.

By Eric Barigye

Welcome back to our weekly blog that explores a particular aspect of Uganda life, to learn more about the people and place that play host to our Adventure Like No Other! This week, we continue to look at the wildlife of Masaka…


.

Each week, Eric will be helping us to explore all things Uganda!

If you missed the previous parts of this series, please find Part 1 here and Part 2 here. As always in this series, we are led by our guide Wycliffe who tells us about the birds he shows the International Runners during a 2-3 hour nature walk through the town, seeing the birds in their natural habitats and spotting wildlife, during the week.

.

.

Long-crested Eagle

We begin with the Long-crested Eagle featured in the photo above. It is a distinctive eagle when perched due to the long, shaggy crest and all dark plumage. The adults are blackish-brown with long, thin feathers growing from the rear of the crown which is held erect to form a crest. The eyes of adults are bright yellow but can be darker in females, and the cere and feet are yellow, paling to white in males. The juveniles are similar to the adults, but the plumage (the bird’s collective feathers) is lighter in colour, the crest is not developed, and their eyes are grey.

It breeds all year but most eggs are laid from July–November. The female lays 1-2 eggs.

.

.

African Harrier Hawk

The African Harrier-hawk is a medium-sized raptor. The upperparts, head and breast are pale grey. The belly is white with fine dark barring. The broad wings are pale grey with a black trailing edge fringed with a narrow white line. The tail is black with a single broad white band.

African Harrier-hawk is omnivorous, eating the fruit of the oil palm as well as hunting small vertebrates. Its ability to climb, using wings as well as feet, and its long double-jointed legs, enable this bird to raid the nests of cavity-nesters, such as barbets and wood hoopoes, for eggs and nestlings.

.

.

Cattle Egret

These often accompany cattle or other large mammals, catching insect and small vertebrate prey disturbed by these animals. Some populations are migratory and others show post-breeding dispersal.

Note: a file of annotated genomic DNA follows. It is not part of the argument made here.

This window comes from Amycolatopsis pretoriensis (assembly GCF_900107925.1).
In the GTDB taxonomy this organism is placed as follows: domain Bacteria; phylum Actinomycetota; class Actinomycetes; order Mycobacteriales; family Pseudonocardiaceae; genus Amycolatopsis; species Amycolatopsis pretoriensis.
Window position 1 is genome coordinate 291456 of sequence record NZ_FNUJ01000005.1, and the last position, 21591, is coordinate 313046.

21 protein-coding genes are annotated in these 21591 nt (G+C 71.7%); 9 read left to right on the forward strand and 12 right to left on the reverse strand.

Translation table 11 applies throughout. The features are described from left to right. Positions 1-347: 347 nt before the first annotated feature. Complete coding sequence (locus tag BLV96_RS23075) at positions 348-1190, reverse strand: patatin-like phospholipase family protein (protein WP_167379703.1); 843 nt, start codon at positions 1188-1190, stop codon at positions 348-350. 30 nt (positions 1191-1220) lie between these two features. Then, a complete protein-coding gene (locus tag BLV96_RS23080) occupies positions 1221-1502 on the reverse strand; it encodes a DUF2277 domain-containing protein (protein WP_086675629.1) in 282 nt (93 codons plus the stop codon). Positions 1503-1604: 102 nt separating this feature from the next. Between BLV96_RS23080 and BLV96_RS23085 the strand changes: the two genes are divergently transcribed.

Their colonies are usually found in woodlands near lakes or rivers, in swamps, or on small inland or coastal islands. They are sometimes shared with other wetland birds, such as herons, egrets, ibises, and cormorants.

.

.

Black-Headed Heron

The black-headed heron is a wading bird of the heron family ‘Ardeidae’. This species usually breeds in the wet season in colonies in trees, reed beds or cliffs. It builds a bulky stick nest and lays 2–4 eggs.

Its plumage is largely grey above, and paler grey below. It has a powerful dusky bill. Their flight is slow, with the neck retracted.

 

.

.

Laughing Dove

The Laughing Dove is a long-tailed, slim pigeon, typically 25 cm (9.8 in) in length. It is pinkish brown on the underside with a lilac tinged head and neck. The head and underparts are pinkish, shading to buff on the lower abdomen. A checkered rufous and grey patch is found on the sides of the neck, which are made up of split feathers. The upperparts are brownish with a bluish-grey band along the wing. The back is uniform and dull brown in the Indian population. It is a common and widespread species in scrub, dry farmland, and in areas of human habitation, meaning they often become very tame.

.

.

Hadada Ibis

The Hadada is a large (about 76 cm long), grey-to-partly brown species of Ibis. Males and females are alike in plumage. It has a narrow, white, roughly horizontal stripe across its cheeks. This is sometimes called the “moustache” though it does not reach the mouth corners. The plumage over the wings has an iridescent purple sheen produced by optical microstructures within the feathers, where the colour can often change from different angles! The bird has blackish legs and a large grey-to-black bill. However, during the breeding season, it has a red culmen on the basal half of the upper mandible (see the upper ridge of the bill in the photo). It has an extremely loud and distinctive “haa-haa-haa-de-dah” call.

.

.

Wow! The perfect bird call to bring an end to the Birds of Masaka series

Special thanks again to Wycliffe for all his great work on these three blogs. 

Thank you too for joining us and see you here again next week!

.

.

.

.

.

Let's get social! Stay up to date with amazing news and photos from Uganda, plus race tips and more:
With great sadness, we are postponing the 2020 Uganda Marathon to May 2021.Read our full update here
+

Join our community and receive our 2020 Uganda Marathon info pack to your inbox

Hear incredible stories from Uganda, find out more about the projects we support and get updates from the equator!

 

 You will also immediately receive a full info pack that has loads of information about the 2020 Uganda Marathon. Read all about this amazing, record-breaking event!

Thank you!! Your information pack is making its way to your inbox.

You can either close this box and continue browsing our website, or here are some things that you might want to check out...